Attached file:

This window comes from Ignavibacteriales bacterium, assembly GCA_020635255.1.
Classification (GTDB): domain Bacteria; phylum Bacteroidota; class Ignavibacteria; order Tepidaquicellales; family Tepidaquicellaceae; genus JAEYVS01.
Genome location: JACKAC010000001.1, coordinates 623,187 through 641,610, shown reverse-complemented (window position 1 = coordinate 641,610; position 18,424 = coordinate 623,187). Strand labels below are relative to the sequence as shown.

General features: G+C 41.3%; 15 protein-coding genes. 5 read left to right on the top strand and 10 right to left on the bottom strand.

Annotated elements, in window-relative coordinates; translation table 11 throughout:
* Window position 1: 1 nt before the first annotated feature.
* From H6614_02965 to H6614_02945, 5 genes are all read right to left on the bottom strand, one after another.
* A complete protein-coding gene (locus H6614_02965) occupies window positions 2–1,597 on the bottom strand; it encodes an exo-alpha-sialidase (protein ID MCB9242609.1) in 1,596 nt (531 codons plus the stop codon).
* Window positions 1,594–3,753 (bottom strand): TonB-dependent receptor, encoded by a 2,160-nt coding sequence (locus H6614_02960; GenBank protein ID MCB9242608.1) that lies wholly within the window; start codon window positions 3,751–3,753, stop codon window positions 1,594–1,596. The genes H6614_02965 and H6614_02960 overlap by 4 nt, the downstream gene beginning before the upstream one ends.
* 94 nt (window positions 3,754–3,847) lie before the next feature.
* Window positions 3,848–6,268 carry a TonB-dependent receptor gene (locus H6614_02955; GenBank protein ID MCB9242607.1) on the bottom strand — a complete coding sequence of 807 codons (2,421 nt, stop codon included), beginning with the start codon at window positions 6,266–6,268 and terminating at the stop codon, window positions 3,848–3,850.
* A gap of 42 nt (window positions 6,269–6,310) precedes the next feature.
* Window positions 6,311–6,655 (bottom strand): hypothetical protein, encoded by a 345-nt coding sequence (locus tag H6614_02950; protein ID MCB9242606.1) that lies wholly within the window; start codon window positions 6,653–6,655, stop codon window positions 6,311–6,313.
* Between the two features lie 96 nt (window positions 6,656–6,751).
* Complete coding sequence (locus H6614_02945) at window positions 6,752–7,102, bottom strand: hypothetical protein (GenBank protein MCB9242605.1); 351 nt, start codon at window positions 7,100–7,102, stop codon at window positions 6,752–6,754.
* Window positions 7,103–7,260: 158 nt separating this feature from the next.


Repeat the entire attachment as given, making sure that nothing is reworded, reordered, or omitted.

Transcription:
This window comes from Ignavibacteriales bacterium, assembly GCA_020635255.1.
Classification (GTDB): domain Bacteria; phylum Bacteroidota; class Ignavibacteria; order Tepidaquicellales; family Tepidaquicellaceae; genus JAEYVS01.
Genome location: JACKAC010000001.1, coordinates 623,187 through 641,610, shown reverse-complemented (window position 1 = coordinate 641,610; position 18,424 = coordinate 623,187). Strand labels below are relative to the sequence as shown.

General features: G+C 41.3%; 15 protein-coding genes. 5 read left to right on the top strand and 10 right to left on the bottom strand.

Annotated elements, in window-relative coordinates; translation table 11 throughout:
* Window position 1: 1 nt before the first annotated feature.
* From H6614_02965 to H6614_02945, 5 genes are all read right to left on the bottom strand, one after another.
* A complete protein-coding gene (locus H6614_02965) occupies window positions 2–1,597 on the bottom strand; it encodes an exo-alpha-sialidase (protein ID MCB9242609.1) in 1,596 nt (531 codons plus the stop codon).
* Window positions 1,594–3,753 (bottom strand): TonB-dependent receptor, encoded by a 2,160-nt coding sequence (locus H6614_02960; GenBank protein ID MCB9242608.1) that lies wholly within the window; start codon window positions 3,751–3,753, stop codon window positions 1,594–1,596. The genes H6614_02965 and H6614_02960 overlap by 4 nt, the downstream gene beginning before the upstream one ends.
* 94 nt (window positions 3,754–3,847) lie before the next feature.
* Window positions 3,848–6,268 carry a TonB-dependent receptor gene (locus H6614_02955; GenBank protein ID MCB9242607.1) on the bottom strand — a complete coding sequence of 807 codons (2,421 nt, stop codon included), beginning with the start codon at window positions 6,266–6,268 and terminating at the stop codon, window positions 3,848–3,850.
* A gap of 42 nt (window positions 6,269–6,310) precedes the next feature.
* Window positions 6,311–6,655 (bottom strand): hypothetical protein, encoded by a 345-nt coding sequence (locus tag H6614_02950; protein ID MCB9242606.1) that lies wholly within the window; start codon window positions 6,653–6,655, stop codon window positions 6,311–6,313.
* Between the two features lie 96 nt (window positions 6,656–6,751).
* Complete coding sequence (locus H6614_02945) at window positions 6,752–7,102, bottom strand: hypothetical protein (GenBank protein MCB9242605.1); 351 nt, start codon at window positions 7,100–7,102, stop codon at window positions 6,752–6,754.
* Window positions 7,103–7,260: 158 nt separating this feature from the next.